30,000 police to be deployed across France in wake of snap election

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Source; independent uk

It comes as several French election candidates have reported being attacked on the campaign trail.

Some 30,000 police will be deployed across France late on Sunday following the high-stakes second round of a parliamentary election, a minister said, as three candidates reported having been attacked on the campaign trail.

Sunday’s second round will determine whether Marine Le Pen’s far-right National Rally party (RN) secures a parliamentary majority for the first time and forms the next government in France, the eurozone’s second-largest economy.

The campaign has been marred by political tensions but also by growing violence.

France’s interior minister, Gerald Darmanin, said he would be “very careful” about security on Sunday evening, when the election results will be announced.

Some 5,000 of the 30,000 police to be deployed that evening will be located in Paris and its surroundings, and they will “ensure that the radical right and radical left do not take advantage of the situation to cause mayhem”, he told France 2 TV.

Mr Darmanin said four people had been arrested over an incident that occurred on Wednesday evening, when government spokesperson Prisca Thevenot and her team were attacked while they were out putting up campaign posters.

While Ms Thevenot herself was not harmed, her deputy and a party activist were injured by an unidentified group of about 10 youths who were defacing campaign posters, Ms Thevenot told the newspaper Le Parisien.

A few hours before being targeted, Ms Thevenot had shared her anxiety as a person of colour in a “complicated” political climate with French broadcaster TF1.

“I don’t say this only as spokesperson of the government, but more as the daughter of immigrants and mother of mixed-race children,” she said, citing repeated and intensified racially motivated attacks.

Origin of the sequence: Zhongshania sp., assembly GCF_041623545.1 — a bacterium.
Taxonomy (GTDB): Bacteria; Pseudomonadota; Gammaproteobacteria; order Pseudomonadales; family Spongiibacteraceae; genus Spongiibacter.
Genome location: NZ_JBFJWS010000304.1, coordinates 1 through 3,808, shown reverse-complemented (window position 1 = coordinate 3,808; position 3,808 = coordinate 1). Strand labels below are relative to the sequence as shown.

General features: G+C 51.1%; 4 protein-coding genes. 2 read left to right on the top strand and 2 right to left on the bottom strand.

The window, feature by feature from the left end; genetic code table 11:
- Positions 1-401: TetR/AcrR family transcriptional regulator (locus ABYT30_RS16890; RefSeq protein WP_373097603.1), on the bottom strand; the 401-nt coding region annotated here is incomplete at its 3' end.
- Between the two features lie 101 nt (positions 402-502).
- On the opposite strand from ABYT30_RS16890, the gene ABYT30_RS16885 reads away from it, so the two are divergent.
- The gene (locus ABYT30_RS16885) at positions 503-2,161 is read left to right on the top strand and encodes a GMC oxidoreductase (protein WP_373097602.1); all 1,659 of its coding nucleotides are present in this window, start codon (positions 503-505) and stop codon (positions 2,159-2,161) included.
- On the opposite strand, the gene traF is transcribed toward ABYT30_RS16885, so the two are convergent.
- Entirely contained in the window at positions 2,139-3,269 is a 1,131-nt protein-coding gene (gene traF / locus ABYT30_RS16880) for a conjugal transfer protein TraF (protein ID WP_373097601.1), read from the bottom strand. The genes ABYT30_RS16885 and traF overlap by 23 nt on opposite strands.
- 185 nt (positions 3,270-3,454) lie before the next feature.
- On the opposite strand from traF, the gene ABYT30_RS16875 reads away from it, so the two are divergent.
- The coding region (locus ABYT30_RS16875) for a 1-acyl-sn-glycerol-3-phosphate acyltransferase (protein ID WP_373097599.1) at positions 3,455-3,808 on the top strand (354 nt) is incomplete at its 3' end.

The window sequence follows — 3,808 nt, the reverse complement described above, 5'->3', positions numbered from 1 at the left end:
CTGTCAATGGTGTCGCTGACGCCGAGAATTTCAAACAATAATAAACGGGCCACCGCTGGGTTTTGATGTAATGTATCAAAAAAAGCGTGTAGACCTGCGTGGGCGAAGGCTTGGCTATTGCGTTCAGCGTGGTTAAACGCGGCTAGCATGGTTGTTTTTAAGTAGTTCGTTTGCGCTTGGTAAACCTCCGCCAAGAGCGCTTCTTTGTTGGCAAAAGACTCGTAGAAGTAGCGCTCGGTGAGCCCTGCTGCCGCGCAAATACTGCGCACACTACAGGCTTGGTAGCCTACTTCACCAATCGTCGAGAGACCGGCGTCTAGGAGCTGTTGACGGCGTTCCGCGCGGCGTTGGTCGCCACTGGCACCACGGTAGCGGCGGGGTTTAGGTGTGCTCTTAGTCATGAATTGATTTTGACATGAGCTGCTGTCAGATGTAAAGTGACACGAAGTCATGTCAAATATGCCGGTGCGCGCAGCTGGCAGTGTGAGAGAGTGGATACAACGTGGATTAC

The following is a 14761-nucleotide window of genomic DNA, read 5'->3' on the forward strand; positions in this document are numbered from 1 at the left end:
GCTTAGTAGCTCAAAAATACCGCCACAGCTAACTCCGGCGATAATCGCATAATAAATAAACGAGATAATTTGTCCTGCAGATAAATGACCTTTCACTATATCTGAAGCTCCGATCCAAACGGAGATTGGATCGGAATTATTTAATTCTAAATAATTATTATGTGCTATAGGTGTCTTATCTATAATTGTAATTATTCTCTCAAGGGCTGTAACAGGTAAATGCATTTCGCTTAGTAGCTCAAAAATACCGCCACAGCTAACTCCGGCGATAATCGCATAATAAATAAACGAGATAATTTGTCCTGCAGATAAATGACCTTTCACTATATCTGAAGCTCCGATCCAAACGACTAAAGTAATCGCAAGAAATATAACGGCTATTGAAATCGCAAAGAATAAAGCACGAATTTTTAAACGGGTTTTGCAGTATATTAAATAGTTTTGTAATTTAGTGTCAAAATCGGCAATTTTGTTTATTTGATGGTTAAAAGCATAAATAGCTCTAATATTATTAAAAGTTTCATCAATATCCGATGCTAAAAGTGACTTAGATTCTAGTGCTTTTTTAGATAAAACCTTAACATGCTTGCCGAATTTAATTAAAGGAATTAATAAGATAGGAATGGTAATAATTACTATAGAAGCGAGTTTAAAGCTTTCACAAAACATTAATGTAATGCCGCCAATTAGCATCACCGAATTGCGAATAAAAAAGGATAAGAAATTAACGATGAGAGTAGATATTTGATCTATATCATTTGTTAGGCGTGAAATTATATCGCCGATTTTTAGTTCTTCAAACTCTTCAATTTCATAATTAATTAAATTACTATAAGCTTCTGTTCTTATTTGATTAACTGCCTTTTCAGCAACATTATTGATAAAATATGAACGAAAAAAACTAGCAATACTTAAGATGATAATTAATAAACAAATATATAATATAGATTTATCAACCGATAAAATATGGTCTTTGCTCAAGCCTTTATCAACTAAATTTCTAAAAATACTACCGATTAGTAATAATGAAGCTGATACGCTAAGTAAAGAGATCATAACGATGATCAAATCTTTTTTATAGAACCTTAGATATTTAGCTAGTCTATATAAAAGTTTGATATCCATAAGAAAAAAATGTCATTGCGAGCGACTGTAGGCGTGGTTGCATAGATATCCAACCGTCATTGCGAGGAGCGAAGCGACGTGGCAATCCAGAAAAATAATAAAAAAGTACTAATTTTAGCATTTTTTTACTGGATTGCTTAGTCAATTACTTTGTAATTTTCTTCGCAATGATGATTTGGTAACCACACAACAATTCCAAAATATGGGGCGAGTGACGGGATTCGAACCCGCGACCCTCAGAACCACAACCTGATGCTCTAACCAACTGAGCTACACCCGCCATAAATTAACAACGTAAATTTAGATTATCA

“The [attackers] no longer do it anonymously, but with uncovered faces and even with a certain pride.”

An RN candidate in Savoie, Marie Dauchy, also said she had been attacked by a shopkeeper at a market on Wednesday.

“It’s shameful,” Ms Le Pen said in a brief TV interview. “We have a number of candidates that have had to stop their campaign. This climate is deplorable.”

Separately, the 77-year-old deputy mayor of a small town near Grenoble, in southeastern France, was punched in the face on Thursday morning when putting up a poster for Olivier Veran, a former spokesperson for the president Emmanuel Macron.

Mr Veran denounced it as a “completely unprecedented context of violence in this campaign”.

“Let’s reject the climate of violence and hatred that is taking hold,” prime minister Gabriel Attal said on X/Twitter.

Meanwhile, a poll on Wednesday suggested that efforts by mainstream parties to block the far right from achieving an absolute majority may prove effective.

The Harris Interactive poll for Challenges magazine showed that the anti-immigration, eurosceptic RN and its allies would get just 190 to 220 seats in the 577-strong assembly, while the centre-right Republicans (LR) would win 30 to 50 seats. This could rule out the possibility of a far-right minority government supported by part of the LR parliamentary group.

The poll was published after more than 200 candidates across the political spectrum withdrew their candidacies to clear the path for whoever was best placed to defeat the RN candidate in their district, in a movement known as the “republican front”.

However, much uncertainty remains, including whether voters will go along with these efforts to block the RN.

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